Non-local entanglement is a key ingredient to quantum information processing. For photons, entanglement has been demonstrated, but it is more difficult to observe for electrons. One approach is to use a superconductor, where electrons form spin-entangled Cooper pairs, which is a natural source for entangled electrons. For a three-terminal device consisting of a superconductor sandwiched between two normal metals, it has been predicted that Cooper pairs can split into spin-entangled electrons flowing in the two spatially separated normal metals, resulting in a negative non-local resistance and a positive current-current correlation. The former prosperity has been observed, but not the latter. Here we show that both characteristics can be observed, consistent with Cooper-pair splitting. Moreover, the splitting efficiency can be tuned by independently controlling the energy of the electrons passing the two superconductor/normal-metal interfaces, which may lead to better understanding and control of non-local entanglement.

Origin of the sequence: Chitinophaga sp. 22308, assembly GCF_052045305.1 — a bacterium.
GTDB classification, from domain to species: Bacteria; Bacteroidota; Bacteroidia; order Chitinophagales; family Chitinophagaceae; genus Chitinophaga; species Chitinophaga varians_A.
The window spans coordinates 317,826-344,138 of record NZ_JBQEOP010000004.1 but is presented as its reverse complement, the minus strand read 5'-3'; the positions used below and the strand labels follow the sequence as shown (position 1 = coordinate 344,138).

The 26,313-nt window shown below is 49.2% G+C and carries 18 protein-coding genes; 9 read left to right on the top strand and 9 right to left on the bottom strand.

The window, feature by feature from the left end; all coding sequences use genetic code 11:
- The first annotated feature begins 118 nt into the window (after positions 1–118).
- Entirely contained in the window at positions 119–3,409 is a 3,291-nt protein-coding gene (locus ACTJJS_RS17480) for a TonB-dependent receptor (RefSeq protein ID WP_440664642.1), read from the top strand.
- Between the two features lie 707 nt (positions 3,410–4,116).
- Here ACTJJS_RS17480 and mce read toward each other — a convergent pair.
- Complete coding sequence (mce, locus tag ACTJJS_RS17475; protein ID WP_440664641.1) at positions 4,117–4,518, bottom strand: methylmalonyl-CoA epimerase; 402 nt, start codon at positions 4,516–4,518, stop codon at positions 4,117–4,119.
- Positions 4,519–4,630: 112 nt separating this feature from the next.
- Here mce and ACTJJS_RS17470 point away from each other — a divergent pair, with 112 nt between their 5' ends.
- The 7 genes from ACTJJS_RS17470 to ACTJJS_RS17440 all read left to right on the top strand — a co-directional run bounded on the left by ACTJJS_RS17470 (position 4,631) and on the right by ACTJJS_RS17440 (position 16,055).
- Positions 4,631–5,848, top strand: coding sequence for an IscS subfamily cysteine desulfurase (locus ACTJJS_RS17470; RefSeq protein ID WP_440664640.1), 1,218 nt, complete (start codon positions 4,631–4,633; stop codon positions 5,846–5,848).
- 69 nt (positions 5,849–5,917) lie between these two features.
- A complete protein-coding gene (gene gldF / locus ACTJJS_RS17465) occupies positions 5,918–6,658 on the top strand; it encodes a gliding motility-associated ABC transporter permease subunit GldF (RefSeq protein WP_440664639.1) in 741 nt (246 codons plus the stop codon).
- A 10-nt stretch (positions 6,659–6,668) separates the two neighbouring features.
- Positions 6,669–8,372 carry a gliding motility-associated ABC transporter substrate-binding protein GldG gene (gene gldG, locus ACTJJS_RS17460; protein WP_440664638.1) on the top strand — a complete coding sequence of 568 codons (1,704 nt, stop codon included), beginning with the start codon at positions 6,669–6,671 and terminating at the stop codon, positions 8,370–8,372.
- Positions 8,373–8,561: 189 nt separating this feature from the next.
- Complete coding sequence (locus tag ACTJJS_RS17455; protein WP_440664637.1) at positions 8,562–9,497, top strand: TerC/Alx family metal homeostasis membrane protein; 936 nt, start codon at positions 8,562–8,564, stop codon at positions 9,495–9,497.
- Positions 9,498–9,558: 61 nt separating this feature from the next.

ASJC Scopus subject areas
- Physics and Astronomy(all)